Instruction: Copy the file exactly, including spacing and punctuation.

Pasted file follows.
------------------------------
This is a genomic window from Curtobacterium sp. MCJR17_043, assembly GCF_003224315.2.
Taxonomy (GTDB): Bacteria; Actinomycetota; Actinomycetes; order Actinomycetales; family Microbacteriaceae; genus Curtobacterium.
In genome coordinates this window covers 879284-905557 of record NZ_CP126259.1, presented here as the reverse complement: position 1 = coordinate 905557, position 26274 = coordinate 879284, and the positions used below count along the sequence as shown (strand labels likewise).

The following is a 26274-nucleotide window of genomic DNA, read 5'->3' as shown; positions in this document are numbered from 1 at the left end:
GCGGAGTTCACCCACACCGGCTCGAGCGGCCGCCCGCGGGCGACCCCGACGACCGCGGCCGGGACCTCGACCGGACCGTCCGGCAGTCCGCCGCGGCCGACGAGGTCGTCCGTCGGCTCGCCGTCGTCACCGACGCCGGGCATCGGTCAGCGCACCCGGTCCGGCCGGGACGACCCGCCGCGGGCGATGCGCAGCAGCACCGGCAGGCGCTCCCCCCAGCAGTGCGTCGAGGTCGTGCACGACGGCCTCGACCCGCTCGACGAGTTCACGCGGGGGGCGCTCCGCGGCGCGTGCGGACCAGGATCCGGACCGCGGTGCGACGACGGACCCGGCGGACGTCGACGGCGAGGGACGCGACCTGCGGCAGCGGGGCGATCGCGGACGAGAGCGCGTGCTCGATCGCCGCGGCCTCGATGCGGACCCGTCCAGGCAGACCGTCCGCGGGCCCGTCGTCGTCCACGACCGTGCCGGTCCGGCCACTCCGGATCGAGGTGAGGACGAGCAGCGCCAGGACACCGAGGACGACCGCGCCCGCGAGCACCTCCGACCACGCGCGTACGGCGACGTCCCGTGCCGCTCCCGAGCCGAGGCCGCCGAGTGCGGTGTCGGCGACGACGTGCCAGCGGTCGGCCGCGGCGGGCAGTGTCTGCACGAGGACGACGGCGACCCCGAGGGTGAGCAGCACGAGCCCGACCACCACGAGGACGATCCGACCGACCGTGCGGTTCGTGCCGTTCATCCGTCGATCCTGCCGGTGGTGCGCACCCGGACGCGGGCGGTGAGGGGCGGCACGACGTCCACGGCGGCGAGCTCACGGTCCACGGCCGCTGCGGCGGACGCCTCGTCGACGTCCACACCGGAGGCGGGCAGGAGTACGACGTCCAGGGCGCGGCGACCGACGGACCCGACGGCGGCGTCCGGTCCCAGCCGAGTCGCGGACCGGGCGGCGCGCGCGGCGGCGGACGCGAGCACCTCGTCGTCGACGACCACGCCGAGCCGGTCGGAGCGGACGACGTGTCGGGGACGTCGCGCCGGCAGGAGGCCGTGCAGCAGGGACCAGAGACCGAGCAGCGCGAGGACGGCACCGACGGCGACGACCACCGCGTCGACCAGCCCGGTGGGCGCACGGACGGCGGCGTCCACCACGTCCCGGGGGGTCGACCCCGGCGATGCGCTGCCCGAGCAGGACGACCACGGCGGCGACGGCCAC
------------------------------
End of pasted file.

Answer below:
This is a genomic window from Curtobacterium sp. MCJR17_043, assembly GCF_003224315.2.
Taxonomy (GTDB): Bacteria; Actinomycetota; Actinomycetes; order Actinomycetales; family Microbacteriaceae; genus Curtobacterium.
In genome coordinates this window covers 879284-905557 of record NZ_CP126259.1, presented here as the reverse complement: position 1 = coordinate 905557, position 26274 = coordinate 879284, and the positions used below count along the sequence as shown (strand labels likewise).

The following is a 26274-nucleotide window of genomic DNA, read 5'->3' as shown; positions in this document are numbered from 1 at the left end:
GCGGAGTTCACCCACACCGGCTCGAGCGGCCGCCCGCGGGCGACCCCGACGACCGCGGCCGGGACCTCGACCGGACCGTCCGGCAGTCCGCCGCGGCCGACGAGGTCGTCCGTCGGCTCGCCGTCGTCACCGACGCCGGGCATCGGTCAGCGCACCCGGTCCGGCCGGGACGACCCGCCGCGGGCGATGCGCAGCAGCACCGGCAGGCGCTCCCCCCAGCAGTGCGTCGAGGTCGTGCACGACGGCCTCGACCCGCTCGACGAGTTCACGCGGGGGGCGCTCCGCGGCGCGTGCGGACCAGGATCCGGACCGCGGTGCGACGACGGACCCGGCGGACGTCGACGGCGAGGGACGCGACCTGCGGCAGCGGGGCGATCGCGGACGAGAGCGCGTGCTCGATCGCCGCGGCCTCGATGCGGACCCGTCCAGGCAGACCGTCCGCGGGCCCGTCGTCGTCCACGACCGTGCCGGTCCGGCCACTCCGGATCGAGGTGAGGACGAGCAGCGCCAGGACACCGAGGACGACCGCGCCCGCGAGCACCTCCGACCACGCGCGTACGGCGACGTCCCGTGCCGCTCCCGAGCCGAGGCCGCCGAGTGCGGTGTCGGCGACGACGTGCCAGCGGTCGGCCGCGGCGGGCAGTGTCTGCACGAGGACGACGGCGACCCCGAGGGTGAGCAGCACGAGCCCGACCACCACGAGGACGATCCGACCGACCGTGCGGTTCGTGCCGTTCATCCGTCGATCCTGCCGGTGGTGCGCACCCGGACGCGGGCGGTGAGGGGCGGCACGACGTCCACGGCGGCGAGCTCACGGTCCACGGCCGCTGCGGCGGACGCCTCGTCGACGTCCACACCGGAGGCGGGCAGGAGTACGACGTCCAGGGCGCGGCGACCGACGGACCCGACGGCGGCGTCCGGTCCCAGCCGAGTCGCGGACCGGGCGGCGCGCGCGGCGGCGGACGCGAGCACCTCGTCGTCGACGACCACGCCGAGCCGGTCGGAGCGGACGACGTGTCGGGGACGTCGCGCCGGCAGGAGGCCGTGCAGCAGGGACCAGAGACCGAGCAGCGCGAGGACGGCACCGACGGCGACGACCACCGCGTCGACCAGCCCGGTGGGCGCACGGACGGCGGCGTCCACCACGTCCCGGGGGGTCGACCCCGGCGATGCGCTGCCCGAGCAGGACGACCACGGCGGCGACGGCCAC